Another interesting technique that the research has focused on is the use of blood flow limited (BFR) training to build very light loads (ie 30% 1 rep max) of muscle (about 30 + reps per set). BFR training involves attaching an elastic cuff around the training limb to prevent blood from escaping from the muscle. It has been shown that failure during training causes more muscle hypertrophy than non-BFR training (using the same loads), despite the fact that more repetitions occur in the non-BFR group (8).
So it is quite clear from the literature that major repetitions can help with muscle hypertrophy, the consequences of which will be discussed later.
Moderate repetitions for muscle building
I put this one last because it is probably the most famous repas scheme used for muscle building (i.e. a 6-12 repetition pet kit). As for the studies, I referred to them in the previous paragraphs. Both of the Dr.Schoenfeld studies I referred to in the section "Low Repetitions for Muscle Building" also showed that moderate repetitions can certainly be used for muscle building (3,4).
In fact, a 2007 review by Wernbom and colleagues suggested that a response range of 6-12 (about 75-80% 1 RM) should be used for muscle hypertrophy (9). This recommendation was based on a review of 44 studies investigating four quadriceps muscle sizes (9).
This recommendation is further supported by the American College of Sports Medicine in its 2009 position paper (10). ACSM advised that beginners and mid-lifts should use a range of 6-12 reps. most of the time Exercise in the range of 6-12 RM and less than 1-6 RM as part of a well-updated exercise program (10).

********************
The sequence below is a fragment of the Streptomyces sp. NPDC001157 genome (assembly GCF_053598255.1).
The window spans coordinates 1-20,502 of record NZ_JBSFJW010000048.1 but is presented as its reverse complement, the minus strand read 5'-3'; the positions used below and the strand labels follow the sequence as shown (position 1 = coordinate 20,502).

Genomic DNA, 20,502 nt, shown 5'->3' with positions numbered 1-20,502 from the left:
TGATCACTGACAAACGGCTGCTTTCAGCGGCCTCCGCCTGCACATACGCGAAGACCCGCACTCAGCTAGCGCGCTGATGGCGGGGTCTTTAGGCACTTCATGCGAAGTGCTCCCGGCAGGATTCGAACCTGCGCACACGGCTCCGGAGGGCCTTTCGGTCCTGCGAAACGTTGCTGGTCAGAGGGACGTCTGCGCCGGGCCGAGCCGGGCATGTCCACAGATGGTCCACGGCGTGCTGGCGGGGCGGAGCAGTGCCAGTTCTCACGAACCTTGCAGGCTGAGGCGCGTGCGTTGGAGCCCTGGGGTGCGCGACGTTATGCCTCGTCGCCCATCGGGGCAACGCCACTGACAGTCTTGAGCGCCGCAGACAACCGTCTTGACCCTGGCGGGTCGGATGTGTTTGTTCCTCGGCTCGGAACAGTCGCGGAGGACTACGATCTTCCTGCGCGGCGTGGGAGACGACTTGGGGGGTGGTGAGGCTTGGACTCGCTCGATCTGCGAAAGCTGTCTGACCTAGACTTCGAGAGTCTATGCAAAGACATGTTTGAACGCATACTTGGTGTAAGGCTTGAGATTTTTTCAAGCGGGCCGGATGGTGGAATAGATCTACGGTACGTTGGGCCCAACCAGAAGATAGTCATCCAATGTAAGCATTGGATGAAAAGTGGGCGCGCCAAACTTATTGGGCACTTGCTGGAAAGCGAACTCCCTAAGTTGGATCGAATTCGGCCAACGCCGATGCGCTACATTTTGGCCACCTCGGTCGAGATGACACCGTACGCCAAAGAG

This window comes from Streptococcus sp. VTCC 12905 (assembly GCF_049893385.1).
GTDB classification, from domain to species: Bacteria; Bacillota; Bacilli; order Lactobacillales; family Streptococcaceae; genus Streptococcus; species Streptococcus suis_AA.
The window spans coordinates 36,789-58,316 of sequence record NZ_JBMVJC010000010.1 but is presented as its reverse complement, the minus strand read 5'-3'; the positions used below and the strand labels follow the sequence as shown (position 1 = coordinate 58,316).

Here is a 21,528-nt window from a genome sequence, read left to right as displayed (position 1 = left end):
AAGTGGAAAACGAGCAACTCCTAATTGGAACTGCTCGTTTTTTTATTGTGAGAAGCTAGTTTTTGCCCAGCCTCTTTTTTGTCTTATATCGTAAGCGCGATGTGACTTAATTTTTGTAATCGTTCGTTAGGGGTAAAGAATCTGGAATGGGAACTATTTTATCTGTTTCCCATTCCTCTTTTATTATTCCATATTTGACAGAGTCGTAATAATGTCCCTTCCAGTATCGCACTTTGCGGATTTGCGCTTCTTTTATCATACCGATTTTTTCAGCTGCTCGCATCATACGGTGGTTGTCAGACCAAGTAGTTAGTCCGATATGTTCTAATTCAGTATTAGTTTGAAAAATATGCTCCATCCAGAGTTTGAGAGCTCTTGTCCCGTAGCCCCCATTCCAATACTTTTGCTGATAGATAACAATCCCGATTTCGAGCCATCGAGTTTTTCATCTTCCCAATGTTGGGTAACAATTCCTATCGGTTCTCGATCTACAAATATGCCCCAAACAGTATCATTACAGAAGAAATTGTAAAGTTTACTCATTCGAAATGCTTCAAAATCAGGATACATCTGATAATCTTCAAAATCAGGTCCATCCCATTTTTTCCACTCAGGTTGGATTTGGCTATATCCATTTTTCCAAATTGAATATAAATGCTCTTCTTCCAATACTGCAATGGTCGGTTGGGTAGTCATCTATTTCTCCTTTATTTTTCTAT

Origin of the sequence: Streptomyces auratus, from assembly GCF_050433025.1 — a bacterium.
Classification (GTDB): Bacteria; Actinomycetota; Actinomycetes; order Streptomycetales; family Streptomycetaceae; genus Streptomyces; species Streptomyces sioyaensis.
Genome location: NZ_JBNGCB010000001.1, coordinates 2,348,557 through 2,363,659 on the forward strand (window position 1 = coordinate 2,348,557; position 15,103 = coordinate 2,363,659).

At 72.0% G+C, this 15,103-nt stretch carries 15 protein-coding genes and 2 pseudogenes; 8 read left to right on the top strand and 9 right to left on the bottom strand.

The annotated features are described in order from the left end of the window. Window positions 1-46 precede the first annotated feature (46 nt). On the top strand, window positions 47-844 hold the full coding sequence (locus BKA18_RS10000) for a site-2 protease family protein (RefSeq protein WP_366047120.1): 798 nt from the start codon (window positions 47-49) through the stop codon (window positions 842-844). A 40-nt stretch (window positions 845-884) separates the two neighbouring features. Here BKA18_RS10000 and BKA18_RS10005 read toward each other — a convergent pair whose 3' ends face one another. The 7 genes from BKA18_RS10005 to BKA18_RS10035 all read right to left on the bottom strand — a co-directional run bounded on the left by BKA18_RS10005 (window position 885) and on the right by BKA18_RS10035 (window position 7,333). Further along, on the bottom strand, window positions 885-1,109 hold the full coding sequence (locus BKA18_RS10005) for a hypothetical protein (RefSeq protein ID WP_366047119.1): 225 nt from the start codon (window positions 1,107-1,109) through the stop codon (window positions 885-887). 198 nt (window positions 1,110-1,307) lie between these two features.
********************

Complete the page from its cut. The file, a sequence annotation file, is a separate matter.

If you have come this far, congratulations, you have successfully withstood my ramming (finally? So what can I do with all this information? Here is the following: –
- In general, most of your exercise routine should be concentrated in the range of 6-12 rep., Where muscle building is a top priority. This is because the rep range is the most time-efficient for volume collection, while maintaining relatively high mechanical stress and metabolic stress, both of which are key mechanisms of muscle hypertrophy (1).
- While it is true that with greater volume (15+ repetitions) you can accumulate more volume and induce more metabolic stress, it takes longer to assemble the kit. So it would be problematic for someone who needs time.
- Similarly, if you can build muscles with low repetition, it will take time to build up enough volume as you make more kits and take longer rest periods. People in the Schoenfeld study, who made 7 sets of 3, also had pain and lost motivation to exercise because of the heavy workloads involved and extremely tired of such a protocol.
Context is still king
While moderate repetition training is a general recommendation for muscle building, there are other factors to consider.
For example, adherence to a particular protocol and enjoyment play a huge role in the sustainability of long-term training. If one does not want to train in moderate repetitions, he / she may evade training. If someone prefers to work out with low or high repetition, this protocol would be much more useful to them than moderate repetition because they enjoy it more and continue to train.
Also, overlapping goals can affect the choice of loading protocols; someone may be more inclined to gain strength, and so it would be helpful to use few repetitions during training. A well-designed exercise routine would help to achieve this goal.
Lastly, the pathological condition may also influence the choice of loading protocols. For example, this study revealed that low-burden BFR training helped patients with Patellofemoral Pain Syndrome to relieve pain and even gained muscle by doing so (11).